How to color your hair safely and really understand the cancer/hair dye connection.

Many women were frightened and confused by the latest statistics on breast cancer and hair dye or straighteners, released in a December 4, 2019 study conducted by the National Institutes of Health (NIH). The NIH research was the latest to report what appeared to be a dramatically higher risk of breast cancer for women — especially black women — who regularly used hair dyes and straighteners. Fierce reached out to the lead NIH investigators, along with the lead investigator from a 2017 study conducted at Rutgers’ University that reported similar results, to learn more about the likely real level of risk for the average black woman and how that risk can be lowered. Here’s what we found:

Q: Did the latest research out of NIH prove that there was a cause and effect link between hair dye or hair straightener and breast cancer? The American Cancer Society and Rutgers University have also reported a possible link. Does the research fully answer the question?

A: “We did not establish a cause and effect relationship between hair dyes or straighteners and breast cancer,” explains Alexandra J. White, PhD, head of the Environment and Cancer Epidemiology Group, at the National Institutes of Health and lead investigator on the December 2019 study.

Adana Llanos, PhD, an assistant professor of epidemiology at Rutgers School of Public Health and the Rutgers Cancer Institute of New Jersey, says that “both of our studies found an association between the use of certain products and breast cancer.” That means a connection was observed, but it’s not clear that dyes or straighteners directly cause the disease.  “We need larger studies, with larger numbers of black women to learn more,” Llanos says, also citing the limitations of studies conducted on women with different health histories using a wide selection of hair products with different formulas.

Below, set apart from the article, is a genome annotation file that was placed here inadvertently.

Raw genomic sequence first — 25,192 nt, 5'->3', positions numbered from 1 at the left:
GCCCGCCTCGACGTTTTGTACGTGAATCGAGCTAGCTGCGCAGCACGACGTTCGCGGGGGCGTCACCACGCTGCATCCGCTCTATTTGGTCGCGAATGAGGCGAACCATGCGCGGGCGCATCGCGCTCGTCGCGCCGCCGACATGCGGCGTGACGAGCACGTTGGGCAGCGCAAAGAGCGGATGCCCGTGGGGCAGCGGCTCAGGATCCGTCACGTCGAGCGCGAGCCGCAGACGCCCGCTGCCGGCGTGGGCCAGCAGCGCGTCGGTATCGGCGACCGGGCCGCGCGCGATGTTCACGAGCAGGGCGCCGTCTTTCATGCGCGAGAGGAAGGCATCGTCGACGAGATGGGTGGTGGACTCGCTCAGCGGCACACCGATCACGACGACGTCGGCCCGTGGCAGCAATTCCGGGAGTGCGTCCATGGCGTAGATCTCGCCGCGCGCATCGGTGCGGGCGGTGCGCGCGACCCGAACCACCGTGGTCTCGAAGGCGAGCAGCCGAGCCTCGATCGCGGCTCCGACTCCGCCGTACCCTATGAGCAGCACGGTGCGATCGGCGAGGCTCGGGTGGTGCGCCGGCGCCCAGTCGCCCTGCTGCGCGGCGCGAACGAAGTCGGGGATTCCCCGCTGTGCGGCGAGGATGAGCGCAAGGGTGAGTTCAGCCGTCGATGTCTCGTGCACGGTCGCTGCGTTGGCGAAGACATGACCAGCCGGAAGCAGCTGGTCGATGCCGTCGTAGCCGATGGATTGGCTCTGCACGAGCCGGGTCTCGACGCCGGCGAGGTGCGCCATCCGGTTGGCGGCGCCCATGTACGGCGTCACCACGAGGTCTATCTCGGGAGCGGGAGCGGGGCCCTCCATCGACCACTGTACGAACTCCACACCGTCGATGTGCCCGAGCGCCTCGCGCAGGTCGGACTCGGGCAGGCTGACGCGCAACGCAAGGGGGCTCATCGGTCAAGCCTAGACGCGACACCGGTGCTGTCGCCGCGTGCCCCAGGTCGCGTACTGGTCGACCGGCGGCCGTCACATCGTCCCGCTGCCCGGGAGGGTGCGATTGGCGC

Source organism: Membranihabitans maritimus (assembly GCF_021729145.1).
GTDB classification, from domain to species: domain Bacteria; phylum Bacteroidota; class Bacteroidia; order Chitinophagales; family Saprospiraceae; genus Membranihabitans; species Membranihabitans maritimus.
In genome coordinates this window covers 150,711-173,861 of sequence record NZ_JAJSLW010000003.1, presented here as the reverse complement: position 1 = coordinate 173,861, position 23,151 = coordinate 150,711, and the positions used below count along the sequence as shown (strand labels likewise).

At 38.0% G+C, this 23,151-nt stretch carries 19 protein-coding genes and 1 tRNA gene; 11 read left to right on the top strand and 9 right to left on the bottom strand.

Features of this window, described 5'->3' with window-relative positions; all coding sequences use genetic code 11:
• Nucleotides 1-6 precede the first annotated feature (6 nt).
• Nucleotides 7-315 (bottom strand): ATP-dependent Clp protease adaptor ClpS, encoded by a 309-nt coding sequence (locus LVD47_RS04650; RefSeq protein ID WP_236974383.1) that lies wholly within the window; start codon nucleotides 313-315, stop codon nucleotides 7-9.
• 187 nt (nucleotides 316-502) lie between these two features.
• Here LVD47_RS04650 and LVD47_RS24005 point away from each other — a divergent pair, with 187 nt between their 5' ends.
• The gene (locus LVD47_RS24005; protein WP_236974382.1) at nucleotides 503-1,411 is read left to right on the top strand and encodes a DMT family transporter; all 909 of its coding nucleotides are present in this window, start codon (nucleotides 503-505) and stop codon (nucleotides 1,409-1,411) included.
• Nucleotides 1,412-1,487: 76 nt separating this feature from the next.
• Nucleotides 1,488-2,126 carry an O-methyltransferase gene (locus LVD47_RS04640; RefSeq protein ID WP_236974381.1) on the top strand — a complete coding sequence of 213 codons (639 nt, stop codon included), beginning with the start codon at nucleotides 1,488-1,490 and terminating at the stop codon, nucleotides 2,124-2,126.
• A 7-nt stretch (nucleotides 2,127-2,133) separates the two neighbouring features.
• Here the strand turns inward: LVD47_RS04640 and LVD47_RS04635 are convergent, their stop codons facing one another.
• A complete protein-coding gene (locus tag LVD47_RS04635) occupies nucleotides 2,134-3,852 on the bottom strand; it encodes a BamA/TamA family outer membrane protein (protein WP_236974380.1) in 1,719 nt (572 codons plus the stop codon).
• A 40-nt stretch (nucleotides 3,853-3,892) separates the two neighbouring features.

Q: What were the big differences in the women who participated in the studies?

A: “We used data from the Sister Study,” White says. “The women in the study did not have breast cancer upon joining the study, but they did have a higher risk than the general population because they all had sisters or half-sisters with breast cancer.” There were 46,709 women, ages 35-74. Of the group, 4,087 women were black. The 2017 Rutgers study included 4,285 women from the Women’s Circle of Health Study — 2,280 (1,508 African American women) with breast cancer, 2005 (1,290 African American women) who did not have breast cancer. In the NIH research, scientists observed changes in the group. In the Rutgers work, a case/control study, breast cancer risk was assessed by comparing the two groups of women.